Recently on Facebook I posted the following video by Mike Rich from the Steering YouTube channel. In it he discusses whether Graphic Design could be considered art.
This is an often discussed topic, particularly amongst design students. I certainly have very firm views on the subject, and contend that they are different disciplines. As a result I find it difficult not to be drawn in to such debates.
In response to posting the video, several friends commented with their views—some defensively, some more measured. Most were people who identify themselves as artists, or designer/artists, and their different takes on the topic are interesting.
The former, in the words of Creative Review, showcases graphic design used to “educate, inform, persuade and even save lives. Items include anti-smoking stamps, anatomical pop-up books, a 17th century plague notice and a mural that uses illustration to explain the symptoms of Ebola to people in Africa.” Where as the latter, in the words of Andrew Smith of Campaign Against the Arms Trade will: “bring many of the world’s most appalling regimes together with the biggest arms companies.”
In October last year I wrote about the visual identity for Hull City of Culture 2017. I’d mostly only ever heard negative things about the city but vowed to go there this year after seeing this deliberately attention grabbing piece of branding. Claire and I duly booked our summer holiday in the beautiful Lincolnshire Wolds for last week so that we could take a day out in Yorkshire, and Hull did not disappoint.
Crossing the Humber Bridge on the day its Grade 1 listing was announced, the Museum Quarter made for our first destination on reaching Hull, with the Streetlife Museum dramatically depicting the town’s everyday history. Time limited, we then veered towards the Fruitmarket ‘cultural quarter’ that friends had recommended, via some fine brutalist structures.
I took a dérive to work the other day and came across road work annotations on the pavement. I’ve seen these many times before, and often photographed them, but yesterday’s discovery prompted me to pull the more interesting images together in one place. When cropping some of these square, the reference to Mark Boyle and the Boyle Family‘s work is obvious to see.
It is not artistic associations that fascinate me about them though, but the fact they are little architectural notes. They clearly have meaning to someone, even if their meaning isn’t always clear to me. When I come across them it is like I have discovered tribal marks during an exploration of unchartered lands. It also strikes me that if they were drawn unofficially on walls, they would be jet-washed off as graffiti.
PhotoEast, Suffolk’s first festival of photography was launched this week in Ipswich and can claim to be a major success, even within its first few days of existence. The half-mile walk along Ipswich’s waterfront from DanceEast to Cult Cafe brings dramatic images from around the world to this small Suffolk town. Local history and Ipswich life are presented alongside contemporary photography as part of the fabric of the waterside architecture. There is even a projection room inside a shipping container at the far end of the marina.
In my teens in the 1980s, as I was becoming politically aware and active, (going on CND demonstrations and reading radical publications), it is difficult for me not to be very familiar with the work of Peter Kennard. I think I must have held several of his images in my hands as placards and certainly stuck some of his photomontages on my bedroom wall torn from pages in lefty rags. When I heard he was having a retrospective at the Imperial War Museum, titled Unofficial War Artist, I debated whether I should go or not, thinking that I knew what I would get and worried about it being an exercise in personal nostalgia. It wasn’t until I read Art-e-facts’ review of her several visits to the show that I decided to go, and without a shadow of a doubt it blew me away, (no pun intended).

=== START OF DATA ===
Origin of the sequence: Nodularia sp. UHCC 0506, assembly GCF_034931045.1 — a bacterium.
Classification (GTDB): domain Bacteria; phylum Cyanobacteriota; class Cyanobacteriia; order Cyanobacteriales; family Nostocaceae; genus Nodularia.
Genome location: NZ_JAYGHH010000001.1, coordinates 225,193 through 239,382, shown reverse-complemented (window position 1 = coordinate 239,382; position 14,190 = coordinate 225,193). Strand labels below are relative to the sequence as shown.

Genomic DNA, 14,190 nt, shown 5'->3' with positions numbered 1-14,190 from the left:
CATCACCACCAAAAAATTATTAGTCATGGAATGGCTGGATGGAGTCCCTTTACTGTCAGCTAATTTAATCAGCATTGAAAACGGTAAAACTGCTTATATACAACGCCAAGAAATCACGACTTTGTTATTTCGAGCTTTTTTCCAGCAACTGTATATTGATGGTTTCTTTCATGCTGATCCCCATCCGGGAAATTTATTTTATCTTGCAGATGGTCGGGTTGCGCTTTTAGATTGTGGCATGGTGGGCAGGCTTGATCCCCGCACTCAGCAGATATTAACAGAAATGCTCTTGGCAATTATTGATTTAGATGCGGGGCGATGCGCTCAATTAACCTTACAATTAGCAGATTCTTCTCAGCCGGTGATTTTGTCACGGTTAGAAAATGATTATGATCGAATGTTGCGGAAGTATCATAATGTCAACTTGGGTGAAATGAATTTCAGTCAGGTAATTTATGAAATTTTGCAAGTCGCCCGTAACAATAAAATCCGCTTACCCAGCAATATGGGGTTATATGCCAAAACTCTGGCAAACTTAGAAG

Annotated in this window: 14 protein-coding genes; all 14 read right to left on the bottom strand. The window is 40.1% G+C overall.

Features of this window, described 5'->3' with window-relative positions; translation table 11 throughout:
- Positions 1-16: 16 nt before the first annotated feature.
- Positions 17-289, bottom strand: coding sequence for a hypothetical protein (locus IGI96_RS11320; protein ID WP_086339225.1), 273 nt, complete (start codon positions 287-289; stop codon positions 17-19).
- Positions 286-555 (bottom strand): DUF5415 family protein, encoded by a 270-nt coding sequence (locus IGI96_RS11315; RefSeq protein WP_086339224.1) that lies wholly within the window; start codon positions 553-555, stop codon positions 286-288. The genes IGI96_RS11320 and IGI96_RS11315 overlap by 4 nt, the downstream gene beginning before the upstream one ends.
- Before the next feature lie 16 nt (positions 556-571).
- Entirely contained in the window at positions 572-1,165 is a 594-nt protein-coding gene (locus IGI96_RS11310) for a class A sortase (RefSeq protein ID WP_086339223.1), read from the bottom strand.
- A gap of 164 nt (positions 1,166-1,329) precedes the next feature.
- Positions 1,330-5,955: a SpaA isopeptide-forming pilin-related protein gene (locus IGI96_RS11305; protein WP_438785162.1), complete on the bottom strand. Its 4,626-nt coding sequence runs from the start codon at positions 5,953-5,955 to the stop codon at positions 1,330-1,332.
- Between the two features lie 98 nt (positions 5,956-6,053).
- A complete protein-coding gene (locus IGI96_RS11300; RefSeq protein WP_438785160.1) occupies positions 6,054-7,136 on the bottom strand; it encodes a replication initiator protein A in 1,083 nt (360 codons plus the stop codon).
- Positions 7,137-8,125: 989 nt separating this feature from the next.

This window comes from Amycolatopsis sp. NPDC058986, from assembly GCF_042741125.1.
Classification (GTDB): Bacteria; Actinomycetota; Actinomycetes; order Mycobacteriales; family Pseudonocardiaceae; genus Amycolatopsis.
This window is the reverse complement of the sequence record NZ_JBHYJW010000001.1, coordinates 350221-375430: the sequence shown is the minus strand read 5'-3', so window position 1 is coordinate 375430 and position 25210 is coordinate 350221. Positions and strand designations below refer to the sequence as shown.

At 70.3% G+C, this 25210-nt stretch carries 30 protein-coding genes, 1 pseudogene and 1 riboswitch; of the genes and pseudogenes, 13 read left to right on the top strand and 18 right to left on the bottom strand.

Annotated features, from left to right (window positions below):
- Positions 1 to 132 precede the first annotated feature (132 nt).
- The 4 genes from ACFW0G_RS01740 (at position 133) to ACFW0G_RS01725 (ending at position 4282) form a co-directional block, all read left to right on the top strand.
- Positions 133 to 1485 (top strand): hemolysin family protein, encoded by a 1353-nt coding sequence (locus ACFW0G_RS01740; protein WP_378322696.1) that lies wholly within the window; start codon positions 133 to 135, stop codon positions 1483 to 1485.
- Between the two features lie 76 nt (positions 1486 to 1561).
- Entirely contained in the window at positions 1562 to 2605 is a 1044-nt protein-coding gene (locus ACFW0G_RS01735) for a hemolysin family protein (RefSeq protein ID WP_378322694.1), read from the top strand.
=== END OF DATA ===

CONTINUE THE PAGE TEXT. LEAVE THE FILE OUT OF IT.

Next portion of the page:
Last week The Cabinet of Curiosities caravan pulled up outside University Campus Suffolk to coincide with an exhibition of the same project in UCS’s Waterfront Gallery.
This visit and exhibition is the culmination of a year long project by UCS Fine Art Senior Lecturer Jane Watt. Jane and her bright blue caravan have visited various locations, and in particular many around Cambridge throughout the Autumn of 2014, providing an opportunity for people to come and document curiosities via cyanotypes. “At each location my assistant Amy Sage and I went through the same ritual: paper ready, aprons on, lights on,” says Jane. “The blue door is opened, the sign put outside inviting people to ‘Bring in your curious object’. Each venue brought many new visitors with unexpected objects and related unique tales.”
A large corner of my loft is stacked with vinyl records, mostly 12″ LPs, but there is a smaller pile of 7″ singles. They are going to stay there, save for the odd time I want to change the artwork in my three album-art frames that deck our landing. It is fair to say I haven’t jumped on the supposed vinyl revival—there’s already enough nostalgia in the world, I don’t need any more.
I’d read about Ditchling Museum of Art+Craft on the Design Week blog last year when it reopened after being refurbished. It made the design press largely because of the rebranding by Phil Baines, in which he re-drew Gill Sans for all accompanying graphics. In truth, what Baines had done more than help advise on the dressing of the museum was to shine a light on an important historical design gem. And when I realised we wouldn’t be too far away while holidaying on the Kent / East Sussex boarder last week, it went on the itinerary of possible things to do. But rather than visit after going to the Chermayeff exhibition in Bexhill on our return journey home, we decided to go on a separate day, worried that two exhibitions in one day would be too much.